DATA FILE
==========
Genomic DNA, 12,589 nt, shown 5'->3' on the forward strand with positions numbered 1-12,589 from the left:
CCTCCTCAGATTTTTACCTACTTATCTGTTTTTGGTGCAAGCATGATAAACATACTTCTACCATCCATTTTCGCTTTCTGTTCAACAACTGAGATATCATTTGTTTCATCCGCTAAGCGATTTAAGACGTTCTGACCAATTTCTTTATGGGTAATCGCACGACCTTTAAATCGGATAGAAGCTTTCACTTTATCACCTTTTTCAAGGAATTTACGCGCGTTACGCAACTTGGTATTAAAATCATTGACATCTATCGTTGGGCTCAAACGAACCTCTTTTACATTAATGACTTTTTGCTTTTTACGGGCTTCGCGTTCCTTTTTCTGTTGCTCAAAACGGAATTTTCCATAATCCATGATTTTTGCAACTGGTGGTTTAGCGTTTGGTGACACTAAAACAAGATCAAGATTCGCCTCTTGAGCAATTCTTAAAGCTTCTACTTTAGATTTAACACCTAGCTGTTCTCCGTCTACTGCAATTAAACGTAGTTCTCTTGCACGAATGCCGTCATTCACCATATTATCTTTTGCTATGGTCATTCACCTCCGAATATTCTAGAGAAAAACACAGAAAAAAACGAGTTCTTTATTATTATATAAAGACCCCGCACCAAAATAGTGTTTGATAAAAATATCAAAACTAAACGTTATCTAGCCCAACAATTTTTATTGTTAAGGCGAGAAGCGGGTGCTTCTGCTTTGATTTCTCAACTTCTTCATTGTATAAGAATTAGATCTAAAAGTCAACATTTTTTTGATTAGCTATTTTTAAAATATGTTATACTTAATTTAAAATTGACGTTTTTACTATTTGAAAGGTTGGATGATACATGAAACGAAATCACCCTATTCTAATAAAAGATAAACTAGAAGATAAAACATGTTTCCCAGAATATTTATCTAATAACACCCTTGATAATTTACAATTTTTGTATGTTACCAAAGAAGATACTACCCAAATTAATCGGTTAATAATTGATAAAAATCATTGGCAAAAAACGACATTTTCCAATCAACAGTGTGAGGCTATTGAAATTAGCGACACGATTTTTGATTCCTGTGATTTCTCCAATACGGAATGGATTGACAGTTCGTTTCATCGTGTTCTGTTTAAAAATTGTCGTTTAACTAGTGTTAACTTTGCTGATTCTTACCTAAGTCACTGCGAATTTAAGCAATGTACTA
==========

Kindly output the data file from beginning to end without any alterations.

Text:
Genomic DNA, 12,589 nt, shown 5'->3' on the forward strand with positions numbered 1-12,589 from the left:
CCTCCTCAGATTTTTACCTACTTATCTGTTTTTGGTGCAAGCATGATAAACATACTTCTACCATCCATTTTCGCTTTCTGTTCAACAACTGAGATATCATTTGTTTCATCCGCTAAGCGATTTAAGACGTTCTGACCAATTTCTTTATGGGTAATCGCACGACCTTTAAATCGGATAGAAGCTTTCACTTTATCACCTTTTTCAAGGAATTTACGCGCGTTACGCAACTTGGTATTAAAATCATTGACATCTATCGTTGGGCTCAAACGAACCTCTTTTACATTAATGACTTTTTGCTTTTTACGGGCTTCGCGTTCCTTTTTCTGTTGCTCAAAACGGAATTTTCCATAATCCATGATTTTTGCAACTGGTGGTTTAGCGTTTGGTGACACTAAAACAAGATCAAGATTCGCCTCTTGAGCAATTCTTAAAGCTTCTACTTTAGATTTAACACCTAGCTGTTCTCCGTCTACTGCAATTAAACGTAGTTCTCTTGCACGAATGCCGTCATTCACCATATTATCTTTTGCTATGGTCATTCACCTCCGAATATTCTAGAGAAAAACACAGAAAAAAACGAGTTCTTTATTATTATATAAAGACCCCGCACCAAAATAGTGTTTGATAAAAATATCAAAACTAAACGTTATCTAGCCCAACAATTTTTATTGTTAAGGCGAGAAGCGGGTGCTTCTGCTTTGATTTCTCAACTTCTTCATTGTATAAGAATTAGATCTAAAAGTCAACATTTTTTTGATTAGCTATTTTTAAAATATGTTATACTTAATTTAAAATTGACGTTTTTACTATTTGAAAGGTTGGATGATACATGAAACGAAATCACCCTATTCTAATAAAAGATAAACTAGAAGATAAAACATGTTTCCCAGAATATTTATCTAATAACACCCTTGATAATTTACAATTTTTGTATGTTACCAAAGAAGATACTACCCAAATTAATCGGTTAATAATTGATAAAAATCATTGGCAAAAAACGACATTTTCCAATCAACAGTGTGAGGCTATTGAAATTAGCGACACGATTTTTGATTCCTGTGATTTCTCCAATACGGAATGGATTGACAGTTCGTTTCATCGTGTTCTGTTTAAAAATTGTCGTTTAACTAGTGTTAACTTTGCTGATTCTTACCTAAGTCACTGCGAATTTAAGCAATGTACTA